The film is presented on a 25GB Blu-ray disc (this movie isn't exactly maxing out anything on the audio and video – more on this in a minute), which isn't BD-Live enabled but is Region A-locked. That's about all she wrote.
The video quality on 'Why Did I Get Married Too?' (which bore 'Tyler Perry's' possessive stamp during its theatrical run) is fairly high, sporting a MPEG-4 AVC 1080p transfer (aspect ratio maintaining its theatrical 1.78:1), though the quality of the transfer is often wasted on the quality of the film.
Take, for instance, an early scene where the men are talking to one another on the beach (for some added back story, one of the men shouldn't be there, for reasons that were never made entirely clear – thanks for nothing, "trivia track!") In the scene, some of the men are on water skis while others are sitting on the beach, but director Perry has such a boneheaded conception of the shots, and their spatial relationship to each other, that it becomes more than befuddling.
These early, tropically set sequences do look fairly great – detail is fine, color is bright, and skin tones look natural and varied. There's some depth there, too, mostly thanks to the fact that the backgrounds are actually real and vivid and Perry couldn't screw them up too much.
Once things move back to the states, and things are mostly set indoors (there's a lot of men chasing women around in darkened rooms), the film gets noticeably muddier-looking and in the aforementioned scenes of domestic terror, with less light, things look even worse. Black levels weren't all that great, and sequences draped heavily in shadow tended to be blurry and unfocused.
Half of the film looks quite good, the other, not so much. We'll split the difference and call this an only "alright" visual presentation.
Just as unsatisfactory is the DTS-HD Master Audio 5.1 mix, one of only two the disc boasts (the other is a Spanish Dolby Digital 5.1 track). Perry's films, as I've come to understand them, are quite talky, and this one is an almost nonstop cavalcade of talk.
What this means, from an audio standpoint, is that things are mostly located front-and-center, with only the occasional sequence that will highlight the surround sound field (again: the guys chasing the woman around in darkened rooms).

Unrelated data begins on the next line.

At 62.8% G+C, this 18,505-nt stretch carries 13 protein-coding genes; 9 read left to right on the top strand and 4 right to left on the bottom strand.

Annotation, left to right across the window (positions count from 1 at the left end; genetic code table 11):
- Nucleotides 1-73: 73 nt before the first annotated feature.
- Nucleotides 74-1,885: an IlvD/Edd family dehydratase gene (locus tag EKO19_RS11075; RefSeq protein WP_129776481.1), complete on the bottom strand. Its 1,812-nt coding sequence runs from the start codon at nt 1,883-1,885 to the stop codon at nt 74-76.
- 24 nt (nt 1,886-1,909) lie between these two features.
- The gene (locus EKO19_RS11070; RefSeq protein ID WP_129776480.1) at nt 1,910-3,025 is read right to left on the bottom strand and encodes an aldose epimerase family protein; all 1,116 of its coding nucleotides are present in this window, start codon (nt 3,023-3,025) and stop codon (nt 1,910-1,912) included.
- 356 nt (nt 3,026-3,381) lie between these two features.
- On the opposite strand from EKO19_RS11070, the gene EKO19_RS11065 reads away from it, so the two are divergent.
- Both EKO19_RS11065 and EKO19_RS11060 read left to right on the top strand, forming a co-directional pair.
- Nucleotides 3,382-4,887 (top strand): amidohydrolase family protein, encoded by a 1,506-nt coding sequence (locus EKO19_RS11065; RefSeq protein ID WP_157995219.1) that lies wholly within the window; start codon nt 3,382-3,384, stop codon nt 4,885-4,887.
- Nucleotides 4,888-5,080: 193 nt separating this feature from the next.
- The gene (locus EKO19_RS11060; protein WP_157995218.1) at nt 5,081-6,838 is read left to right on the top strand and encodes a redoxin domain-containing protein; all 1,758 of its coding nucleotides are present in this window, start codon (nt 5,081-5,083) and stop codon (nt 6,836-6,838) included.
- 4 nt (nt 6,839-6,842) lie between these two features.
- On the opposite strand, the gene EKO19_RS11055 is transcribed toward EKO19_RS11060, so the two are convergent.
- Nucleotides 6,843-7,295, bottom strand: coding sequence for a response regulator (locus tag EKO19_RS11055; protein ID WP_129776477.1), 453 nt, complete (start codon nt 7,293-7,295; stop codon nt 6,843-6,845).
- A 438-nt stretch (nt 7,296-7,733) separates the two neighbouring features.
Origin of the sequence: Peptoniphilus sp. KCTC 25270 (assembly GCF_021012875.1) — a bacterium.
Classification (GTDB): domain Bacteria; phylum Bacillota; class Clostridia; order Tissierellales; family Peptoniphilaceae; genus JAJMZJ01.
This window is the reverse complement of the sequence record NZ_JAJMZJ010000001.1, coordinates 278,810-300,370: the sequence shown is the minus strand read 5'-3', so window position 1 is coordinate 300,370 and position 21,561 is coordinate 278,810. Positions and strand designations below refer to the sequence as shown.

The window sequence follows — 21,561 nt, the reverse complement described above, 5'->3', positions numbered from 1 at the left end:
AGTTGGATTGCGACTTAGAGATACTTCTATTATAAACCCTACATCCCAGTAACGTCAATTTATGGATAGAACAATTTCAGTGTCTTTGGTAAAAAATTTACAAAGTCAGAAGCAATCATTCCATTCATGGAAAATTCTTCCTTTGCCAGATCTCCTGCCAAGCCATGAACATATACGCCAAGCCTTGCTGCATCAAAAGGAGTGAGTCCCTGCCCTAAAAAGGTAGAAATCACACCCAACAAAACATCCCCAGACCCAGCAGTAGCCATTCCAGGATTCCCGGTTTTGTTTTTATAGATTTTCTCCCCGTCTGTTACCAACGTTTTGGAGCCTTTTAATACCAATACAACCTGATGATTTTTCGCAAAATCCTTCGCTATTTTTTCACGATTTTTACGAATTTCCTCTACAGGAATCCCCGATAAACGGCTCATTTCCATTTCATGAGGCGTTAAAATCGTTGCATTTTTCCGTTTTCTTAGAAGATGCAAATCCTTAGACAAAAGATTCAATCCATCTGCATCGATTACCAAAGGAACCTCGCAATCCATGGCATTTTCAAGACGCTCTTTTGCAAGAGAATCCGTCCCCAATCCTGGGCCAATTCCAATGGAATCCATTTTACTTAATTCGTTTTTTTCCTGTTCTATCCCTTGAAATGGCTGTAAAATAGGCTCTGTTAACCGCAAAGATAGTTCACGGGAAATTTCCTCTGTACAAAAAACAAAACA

There are the sounds of waves in the tropical sequences, and some other ambient embellishments, but mostly this is a dialogue-fest, and on that page things are always crisp, clear, and well prioritized, offering the best of "that kind of thing." It's just that "that kind of thing," when done as drably as this, comes across as not all that exciting. Some range would have been nice.
Included on the disc are subtitles in English, English SDH, and Spanish.
There is a slim collection of unappetizing extras on this disc, the same of which are on the standard DVD.
Tyler Perry is, unquestionably, a creative titan. He's a man who, probably before the next decade is out, will have his own cable channel in addition to the dozens of feature films, plays, and television shows he's responsible for. And that's great. He seems like a really nice guy and people love him. But don't count me among his fans. I really wanted to like 'Why Did I Get Married Too,' but found it to be a poorly directed bore, all too ready to engage in clichés and stereotypes, veering far away from the incisive emotional portraits that most of Perry's supporters claim he's responsible for. If you liked the movie, then you should surely pick up the Blu-ray, although with only adequate A/V and a handful of disappointing extras, it will probably disappoint you too. For any non-Perry devotee, please skip. If you were going to watch it with a significant other, it may just help save your relationship.